Palliative Care Queensland

Voluntary Assisted Dying (VAD) Legislation Must Not Ignore $247m Elephant in Room

Palliative Care Queensland’s President Marg Adams and CEO Shyla Mills have renewed calls for the sector not to be ignored as Queensland Parliament’s Health and Environment Committee discuss the proposed Voluntary Assisted Dying (VAD) Legislation.

As an organisation, Palliative Care Queensland is neutral regarding VAD. While VAD legislation is being debated by many, the stark reality is that VAD is not the solution to the challenges faced by Queenslanders, their families, friends and loved ones as they seek access to quality care in their last days, weeks, months and years of life.

Ms Mills said Palliative Care Queensland, the peak body for the sector, did not advocate for or against VAD but it was vitally important that access to excellent palliative care was available to all people from the time of their diagnosis with a life-limiting illness, through to bereavement support for their loved ones.

“VAD will not stop the suffering of all Queenslanders. Just as palliative care, ICU, Social funding systems, human rights laws won’t stop all the suffering. Therefore, VAD must not and should not be considered in isolation. VAD is part of a much more complex and interlinked care ecosystem, and only through a holistic approach to care at the end stage of life will Queenslanders have a ‘true choice’”.

“Like curative treatments, palliative care can co-exist with VAD, but currently the focus is all on VAD and not on palliative care. For ‘true choice’ to be available for all Queenslanders, the Health and Environment Committee must consider the sector’s needs, urgent funding requirements, and the decisions that patients, their families, loved ones and care providers face. Only through an appropriately funded palliative care sector will ‘true choice’ be available to all, enabling Queenslanders to choose the care that they require, based on their location, situation and circumstances.”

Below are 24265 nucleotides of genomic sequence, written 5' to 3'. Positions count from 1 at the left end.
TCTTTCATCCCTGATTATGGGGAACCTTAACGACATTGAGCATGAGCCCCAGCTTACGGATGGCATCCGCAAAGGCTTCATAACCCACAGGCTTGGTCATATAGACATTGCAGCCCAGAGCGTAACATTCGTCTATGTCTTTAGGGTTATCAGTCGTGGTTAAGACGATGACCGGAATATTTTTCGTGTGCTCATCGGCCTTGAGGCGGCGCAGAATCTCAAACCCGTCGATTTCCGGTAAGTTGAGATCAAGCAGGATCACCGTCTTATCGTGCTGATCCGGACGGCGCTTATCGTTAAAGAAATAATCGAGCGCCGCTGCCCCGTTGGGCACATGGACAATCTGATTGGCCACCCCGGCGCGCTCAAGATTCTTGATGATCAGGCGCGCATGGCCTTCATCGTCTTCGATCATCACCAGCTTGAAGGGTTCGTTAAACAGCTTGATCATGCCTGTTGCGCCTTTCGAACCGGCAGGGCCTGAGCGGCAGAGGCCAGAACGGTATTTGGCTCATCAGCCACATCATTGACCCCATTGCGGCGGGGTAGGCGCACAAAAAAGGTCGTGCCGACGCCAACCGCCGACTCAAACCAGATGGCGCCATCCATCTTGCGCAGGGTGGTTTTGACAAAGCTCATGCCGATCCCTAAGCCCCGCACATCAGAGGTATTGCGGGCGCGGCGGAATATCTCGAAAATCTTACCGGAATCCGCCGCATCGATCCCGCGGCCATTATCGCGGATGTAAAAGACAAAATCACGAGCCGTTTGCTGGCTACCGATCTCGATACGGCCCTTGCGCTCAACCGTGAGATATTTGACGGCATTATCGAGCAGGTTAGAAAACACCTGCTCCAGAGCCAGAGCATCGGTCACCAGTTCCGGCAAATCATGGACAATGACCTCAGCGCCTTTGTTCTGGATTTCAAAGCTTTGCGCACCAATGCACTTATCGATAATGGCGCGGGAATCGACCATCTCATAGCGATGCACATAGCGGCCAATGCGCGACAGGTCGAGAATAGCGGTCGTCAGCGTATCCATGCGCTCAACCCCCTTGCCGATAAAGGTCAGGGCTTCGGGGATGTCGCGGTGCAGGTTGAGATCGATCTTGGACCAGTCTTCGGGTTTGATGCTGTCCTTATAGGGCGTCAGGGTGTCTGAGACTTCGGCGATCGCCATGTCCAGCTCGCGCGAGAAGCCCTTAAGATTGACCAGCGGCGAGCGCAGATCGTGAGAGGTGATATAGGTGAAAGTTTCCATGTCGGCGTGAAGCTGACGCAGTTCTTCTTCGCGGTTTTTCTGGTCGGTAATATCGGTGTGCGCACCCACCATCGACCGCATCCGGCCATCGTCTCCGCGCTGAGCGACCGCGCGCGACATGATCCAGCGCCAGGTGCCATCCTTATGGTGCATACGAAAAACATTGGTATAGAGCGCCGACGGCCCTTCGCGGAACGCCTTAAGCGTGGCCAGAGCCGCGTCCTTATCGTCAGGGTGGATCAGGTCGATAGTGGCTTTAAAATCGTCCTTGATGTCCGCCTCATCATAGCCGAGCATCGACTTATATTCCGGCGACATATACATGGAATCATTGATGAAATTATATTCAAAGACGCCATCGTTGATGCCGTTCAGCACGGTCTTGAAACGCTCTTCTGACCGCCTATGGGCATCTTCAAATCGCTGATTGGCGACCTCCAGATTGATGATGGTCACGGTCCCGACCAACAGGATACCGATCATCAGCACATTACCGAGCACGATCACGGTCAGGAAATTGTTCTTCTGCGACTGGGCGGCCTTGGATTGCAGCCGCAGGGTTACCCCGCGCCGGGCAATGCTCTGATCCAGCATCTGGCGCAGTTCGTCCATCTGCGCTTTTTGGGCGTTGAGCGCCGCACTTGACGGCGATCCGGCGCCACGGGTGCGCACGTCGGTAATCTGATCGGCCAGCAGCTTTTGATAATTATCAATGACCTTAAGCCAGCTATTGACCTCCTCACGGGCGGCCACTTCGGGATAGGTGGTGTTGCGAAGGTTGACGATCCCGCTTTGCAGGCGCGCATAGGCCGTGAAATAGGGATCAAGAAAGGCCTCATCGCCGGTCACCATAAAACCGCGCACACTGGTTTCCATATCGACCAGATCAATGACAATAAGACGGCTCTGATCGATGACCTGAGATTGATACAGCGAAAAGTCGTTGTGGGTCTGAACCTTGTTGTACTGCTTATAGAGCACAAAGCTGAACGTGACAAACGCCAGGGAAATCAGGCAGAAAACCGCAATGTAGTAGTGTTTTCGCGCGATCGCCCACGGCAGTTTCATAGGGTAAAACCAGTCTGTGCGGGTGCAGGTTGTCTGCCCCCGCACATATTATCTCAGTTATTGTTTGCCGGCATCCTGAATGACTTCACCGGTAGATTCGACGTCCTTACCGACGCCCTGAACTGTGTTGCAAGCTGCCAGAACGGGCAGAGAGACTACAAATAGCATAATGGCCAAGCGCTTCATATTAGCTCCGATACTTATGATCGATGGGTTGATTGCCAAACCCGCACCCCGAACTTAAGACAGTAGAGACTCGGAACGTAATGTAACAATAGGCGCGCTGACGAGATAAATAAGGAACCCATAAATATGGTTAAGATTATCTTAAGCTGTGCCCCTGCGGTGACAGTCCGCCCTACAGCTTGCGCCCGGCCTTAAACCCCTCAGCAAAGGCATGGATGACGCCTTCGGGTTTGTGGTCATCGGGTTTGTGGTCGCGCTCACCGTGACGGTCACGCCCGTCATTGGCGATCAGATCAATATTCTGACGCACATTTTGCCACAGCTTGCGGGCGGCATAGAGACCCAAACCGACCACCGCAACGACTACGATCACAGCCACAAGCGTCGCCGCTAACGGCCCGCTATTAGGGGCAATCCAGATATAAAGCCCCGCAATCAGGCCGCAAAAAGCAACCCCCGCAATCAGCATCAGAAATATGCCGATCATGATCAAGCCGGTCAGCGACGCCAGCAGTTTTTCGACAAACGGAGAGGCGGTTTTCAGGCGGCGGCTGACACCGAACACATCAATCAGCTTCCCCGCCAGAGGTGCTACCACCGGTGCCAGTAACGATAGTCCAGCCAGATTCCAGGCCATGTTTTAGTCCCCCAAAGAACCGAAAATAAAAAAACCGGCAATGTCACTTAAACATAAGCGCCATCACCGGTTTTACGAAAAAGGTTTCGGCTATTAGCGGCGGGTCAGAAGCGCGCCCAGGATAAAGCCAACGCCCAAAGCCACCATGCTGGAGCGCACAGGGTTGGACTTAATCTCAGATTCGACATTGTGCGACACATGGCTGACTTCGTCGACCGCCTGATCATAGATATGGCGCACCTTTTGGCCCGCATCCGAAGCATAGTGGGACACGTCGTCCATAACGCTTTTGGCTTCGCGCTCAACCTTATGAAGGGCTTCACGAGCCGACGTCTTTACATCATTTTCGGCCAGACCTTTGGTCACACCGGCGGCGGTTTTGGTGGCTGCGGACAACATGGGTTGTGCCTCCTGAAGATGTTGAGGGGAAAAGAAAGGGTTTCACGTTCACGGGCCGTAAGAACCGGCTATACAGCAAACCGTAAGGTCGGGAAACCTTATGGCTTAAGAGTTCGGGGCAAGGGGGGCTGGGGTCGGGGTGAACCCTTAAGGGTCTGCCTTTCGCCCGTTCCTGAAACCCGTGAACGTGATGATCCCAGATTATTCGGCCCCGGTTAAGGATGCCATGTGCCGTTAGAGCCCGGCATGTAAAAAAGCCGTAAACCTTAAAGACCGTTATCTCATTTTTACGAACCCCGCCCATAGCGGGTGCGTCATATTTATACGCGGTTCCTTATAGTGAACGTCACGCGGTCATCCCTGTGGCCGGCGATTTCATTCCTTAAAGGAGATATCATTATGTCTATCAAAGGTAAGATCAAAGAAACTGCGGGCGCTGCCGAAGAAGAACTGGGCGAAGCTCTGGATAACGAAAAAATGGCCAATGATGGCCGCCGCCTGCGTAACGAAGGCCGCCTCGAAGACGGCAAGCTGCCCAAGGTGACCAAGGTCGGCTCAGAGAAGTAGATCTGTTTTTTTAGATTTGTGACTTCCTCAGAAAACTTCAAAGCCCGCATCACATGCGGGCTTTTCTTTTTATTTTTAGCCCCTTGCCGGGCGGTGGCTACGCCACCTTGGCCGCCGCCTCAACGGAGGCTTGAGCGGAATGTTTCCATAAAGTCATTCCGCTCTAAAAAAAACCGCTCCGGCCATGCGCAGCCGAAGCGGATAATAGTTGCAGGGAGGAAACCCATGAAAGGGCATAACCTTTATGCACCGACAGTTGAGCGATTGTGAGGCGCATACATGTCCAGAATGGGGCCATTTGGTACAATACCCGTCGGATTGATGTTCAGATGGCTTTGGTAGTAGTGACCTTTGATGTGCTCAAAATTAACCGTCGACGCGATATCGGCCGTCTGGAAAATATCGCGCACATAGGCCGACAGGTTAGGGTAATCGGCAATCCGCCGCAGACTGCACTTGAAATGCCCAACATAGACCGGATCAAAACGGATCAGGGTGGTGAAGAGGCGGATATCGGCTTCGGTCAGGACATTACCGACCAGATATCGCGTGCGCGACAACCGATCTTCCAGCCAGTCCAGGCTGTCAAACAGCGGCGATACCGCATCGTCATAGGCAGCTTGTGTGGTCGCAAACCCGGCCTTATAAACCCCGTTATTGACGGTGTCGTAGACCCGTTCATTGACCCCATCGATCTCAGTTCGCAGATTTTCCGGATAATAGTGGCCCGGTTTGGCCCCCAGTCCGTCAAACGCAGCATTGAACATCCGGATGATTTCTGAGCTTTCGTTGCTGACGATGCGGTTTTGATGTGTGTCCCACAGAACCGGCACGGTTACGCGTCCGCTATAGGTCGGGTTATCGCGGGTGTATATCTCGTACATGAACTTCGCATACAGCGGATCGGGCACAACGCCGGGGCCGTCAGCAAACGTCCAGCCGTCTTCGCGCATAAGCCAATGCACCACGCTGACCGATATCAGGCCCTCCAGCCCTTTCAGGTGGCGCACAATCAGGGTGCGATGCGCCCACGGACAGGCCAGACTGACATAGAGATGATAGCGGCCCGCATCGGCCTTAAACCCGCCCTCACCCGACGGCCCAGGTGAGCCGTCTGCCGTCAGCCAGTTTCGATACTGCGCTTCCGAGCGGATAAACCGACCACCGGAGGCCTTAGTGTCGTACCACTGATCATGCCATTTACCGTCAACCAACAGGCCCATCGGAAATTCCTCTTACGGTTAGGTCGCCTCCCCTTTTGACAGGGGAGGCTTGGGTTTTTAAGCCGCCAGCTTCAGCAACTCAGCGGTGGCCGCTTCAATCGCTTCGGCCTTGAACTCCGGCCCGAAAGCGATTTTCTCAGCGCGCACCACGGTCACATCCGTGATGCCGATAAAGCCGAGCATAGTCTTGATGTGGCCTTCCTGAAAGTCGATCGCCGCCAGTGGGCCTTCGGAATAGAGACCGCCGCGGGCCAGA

“Sadly, palliative care has historically been poorly funded, and while we have welcomed the Premier’s election commitment of an extra $171 million over six years, it’s only an extra $28 million a year. It leaves a $247Million per year that we know is needed. We don’t think that this current investment will make much difference to most Queenslanders in terms of better quality of care or greater access to quality care when and where they need it. It will start to fill some gaps, but not enough to truly reform the system, which is what has been identified as needed in two Queensland Inquiries,” Ms Mills said.

Consequently, palliative care must not be ignored in the VAD deliberations. Addressing the hearing, Ms Mills outlined six recommendations to the VAD Bill 2021 Inquiry The recommendations are:

  1. Palliative Care Queensland’s recommendation 1: To ensure equal access to specialist palliative care and to VAD, the Parliamentary Committee make specific recommendations to the Government to fund access to specialist palliative care at a minimum to the same level as access is proposed to VAD in clause 10: “A person is eligible for access to specialist palliative care if – That person has been diagnosed with a disease, illness or medical condition that – (i) is advanced, progressive and will cause death; and (ii) is expected to cause death within 12 months; and (iii) is causing suffering that the person considers to be intolerable”
  2. Palliative Care Queensland’s recommendation 2: To ensure equal access to specialist palliative care as to VAD, the Parliamentary Committee make specific recommendations to the Government aligning the principle that “every person approaching the end of life should be provided with high quality care and treatment including palliative care, to minimise the person’s suffering and maximise the person’s quality of life” with PCQ, the AMA Qld and Qld Palliative Care Medical Directors Group’s specific funding request for an additional $275million per year.
  3. Palliative Care Queensland’s recommendation 3: Clause 5 (d) be amended to include the words “Every person and their families should have access to bereavement care from diagnosis of a life-limiting illness to a minimum of 12 months after the death”
  4. Palliative Care Queensland’s recommendation 4: S85 should be amended to include social workers and provide a definition of that activity in line with the definition outlined in S85 (5).
  5. Palliative Care Queensland’s recommendation 5: Greater statutory reporting requirements of the Attorney-General or Health Minister requiring them to report to parliament on the amount the Queensland Government spends on palliative care during the financial year, and the aggregated amounts spent by Queensland on palliative care during the preceding five financial years.
  6. Palliative Care Queensland’s recommendation 6: The Voluntary Assisted Dying Board be required by law to report to the Parliament every six months (as well as produce an annual report) and that this be an ongoing reporting requirement.

Read PCQ Full VAD Submission HERE

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